The eleven-page humanitarian policy concept, which was published less than six months after the start of the Russian invasion of Ukraine, states that Russia should protect, secure and develop the traditions and ideals of the Russian world.
The Reuters agency reported on Monday that the document is presented as a strategy for a non-military – i.e. non-military – message. It also anchors ideas connected to Russian politics and religion, which some supporters of the hard line use to justify the occupation of Ukraine and the support of pro-Russian separatists at the entrance of the country.
The Russian Federation provides support to its compatriots living abroad to fulfill their obligations, ensures the protection of their names and the preservation of their Russian cultural identity. According to him, ties with compatriots abroad allow Russia to send to the international scene its image of a democratic country striving to create a multipolar world.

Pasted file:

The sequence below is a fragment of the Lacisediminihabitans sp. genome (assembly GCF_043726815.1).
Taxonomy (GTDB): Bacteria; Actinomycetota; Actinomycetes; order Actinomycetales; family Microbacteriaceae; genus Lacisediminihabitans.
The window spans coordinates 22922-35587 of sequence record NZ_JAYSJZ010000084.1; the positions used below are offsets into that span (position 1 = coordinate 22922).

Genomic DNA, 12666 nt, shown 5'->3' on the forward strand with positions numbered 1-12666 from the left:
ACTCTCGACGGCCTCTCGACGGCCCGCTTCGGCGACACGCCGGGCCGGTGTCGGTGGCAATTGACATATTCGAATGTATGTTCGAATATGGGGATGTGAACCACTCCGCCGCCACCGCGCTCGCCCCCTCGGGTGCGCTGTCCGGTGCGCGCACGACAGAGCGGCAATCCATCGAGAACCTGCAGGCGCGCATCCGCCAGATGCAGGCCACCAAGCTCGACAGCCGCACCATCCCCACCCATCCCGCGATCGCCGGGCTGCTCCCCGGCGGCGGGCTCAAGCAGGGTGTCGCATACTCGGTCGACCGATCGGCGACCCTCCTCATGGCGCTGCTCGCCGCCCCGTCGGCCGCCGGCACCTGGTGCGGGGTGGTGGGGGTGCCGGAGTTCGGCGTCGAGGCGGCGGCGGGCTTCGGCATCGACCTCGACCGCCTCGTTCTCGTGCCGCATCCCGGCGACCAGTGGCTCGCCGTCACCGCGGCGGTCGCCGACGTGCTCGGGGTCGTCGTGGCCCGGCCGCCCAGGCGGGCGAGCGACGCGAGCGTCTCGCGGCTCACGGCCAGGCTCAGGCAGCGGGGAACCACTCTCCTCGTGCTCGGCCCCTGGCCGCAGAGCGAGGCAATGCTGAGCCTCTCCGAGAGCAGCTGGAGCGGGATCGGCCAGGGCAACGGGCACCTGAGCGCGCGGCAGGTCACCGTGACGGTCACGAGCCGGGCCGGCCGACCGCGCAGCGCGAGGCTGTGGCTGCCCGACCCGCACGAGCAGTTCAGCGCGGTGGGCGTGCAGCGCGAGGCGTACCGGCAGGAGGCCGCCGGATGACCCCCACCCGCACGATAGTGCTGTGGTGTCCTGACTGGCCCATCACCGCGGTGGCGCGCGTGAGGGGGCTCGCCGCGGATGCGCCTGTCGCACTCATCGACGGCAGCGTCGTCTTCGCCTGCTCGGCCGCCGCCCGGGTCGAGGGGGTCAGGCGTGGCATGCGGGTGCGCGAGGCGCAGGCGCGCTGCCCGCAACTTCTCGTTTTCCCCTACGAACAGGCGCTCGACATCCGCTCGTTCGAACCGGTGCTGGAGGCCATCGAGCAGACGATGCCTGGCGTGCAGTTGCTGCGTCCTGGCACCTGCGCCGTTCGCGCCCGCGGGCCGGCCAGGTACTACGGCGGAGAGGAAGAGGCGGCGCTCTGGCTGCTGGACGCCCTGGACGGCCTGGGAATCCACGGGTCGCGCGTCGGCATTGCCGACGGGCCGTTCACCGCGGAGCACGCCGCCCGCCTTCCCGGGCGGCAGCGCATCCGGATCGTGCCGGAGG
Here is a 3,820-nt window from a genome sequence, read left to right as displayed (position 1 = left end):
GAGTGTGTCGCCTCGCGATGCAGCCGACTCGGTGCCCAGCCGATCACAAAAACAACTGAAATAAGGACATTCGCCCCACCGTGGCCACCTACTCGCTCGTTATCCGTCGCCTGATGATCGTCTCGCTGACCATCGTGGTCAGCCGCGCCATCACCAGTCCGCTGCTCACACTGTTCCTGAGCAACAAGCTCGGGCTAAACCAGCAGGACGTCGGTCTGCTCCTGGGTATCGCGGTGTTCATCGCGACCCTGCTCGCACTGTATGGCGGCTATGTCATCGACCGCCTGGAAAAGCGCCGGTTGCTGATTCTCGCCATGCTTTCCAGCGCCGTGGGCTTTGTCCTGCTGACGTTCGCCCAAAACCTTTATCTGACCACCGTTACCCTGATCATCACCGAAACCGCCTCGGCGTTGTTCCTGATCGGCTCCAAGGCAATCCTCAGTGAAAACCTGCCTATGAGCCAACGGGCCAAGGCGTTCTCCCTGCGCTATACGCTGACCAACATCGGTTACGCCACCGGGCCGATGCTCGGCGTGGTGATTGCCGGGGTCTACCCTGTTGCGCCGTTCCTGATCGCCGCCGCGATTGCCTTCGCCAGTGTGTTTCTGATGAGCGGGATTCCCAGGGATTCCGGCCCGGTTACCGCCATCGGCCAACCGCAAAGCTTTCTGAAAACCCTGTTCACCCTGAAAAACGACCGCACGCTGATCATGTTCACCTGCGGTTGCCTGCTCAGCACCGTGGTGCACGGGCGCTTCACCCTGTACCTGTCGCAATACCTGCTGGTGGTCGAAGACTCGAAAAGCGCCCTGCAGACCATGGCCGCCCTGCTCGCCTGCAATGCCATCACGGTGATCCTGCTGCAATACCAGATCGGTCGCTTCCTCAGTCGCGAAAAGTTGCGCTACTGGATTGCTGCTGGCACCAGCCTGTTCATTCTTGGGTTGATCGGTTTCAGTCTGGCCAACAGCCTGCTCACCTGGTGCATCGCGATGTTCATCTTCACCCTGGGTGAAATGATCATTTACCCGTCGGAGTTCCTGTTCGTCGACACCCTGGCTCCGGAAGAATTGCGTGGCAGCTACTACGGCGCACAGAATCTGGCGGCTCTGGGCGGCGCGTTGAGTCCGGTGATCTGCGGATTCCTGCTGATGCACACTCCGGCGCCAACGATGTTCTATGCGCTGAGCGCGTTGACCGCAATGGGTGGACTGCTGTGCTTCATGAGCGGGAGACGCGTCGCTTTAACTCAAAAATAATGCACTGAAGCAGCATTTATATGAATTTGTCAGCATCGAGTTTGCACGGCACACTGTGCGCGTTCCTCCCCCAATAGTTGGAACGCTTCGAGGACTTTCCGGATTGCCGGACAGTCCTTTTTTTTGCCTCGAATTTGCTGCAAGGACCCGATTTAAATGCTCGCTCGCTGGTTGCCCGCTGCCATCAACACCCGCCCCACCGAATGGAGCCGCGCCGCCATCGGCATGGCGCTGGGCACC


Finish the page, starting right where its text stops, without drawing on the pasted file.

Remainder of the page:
For years, Putin has been talking about what he considers the tragic fate of 25 million ethnic Russians who, after the collapse of the Soviet Union in 1991, found themselves outside of Russia in newly created independent states. He calls the collapse of the USSR a geopolitical disaster.
According to the new policy, Russia should cooperate with the Slavic countries, Russia, India and the countries of the Middle East, Latin America and Africa. According to him, Moscow should deepen relations with Abkhazia and Jin Ossetia – two Georgian regions that Moscow recognized as independent after the 2008 conflict with Georgia – and thus with the two separatist republics at the entrance of Ukraine, the self-proclaimed Donetsk People’s Republic and the Luhansk People’s Republic.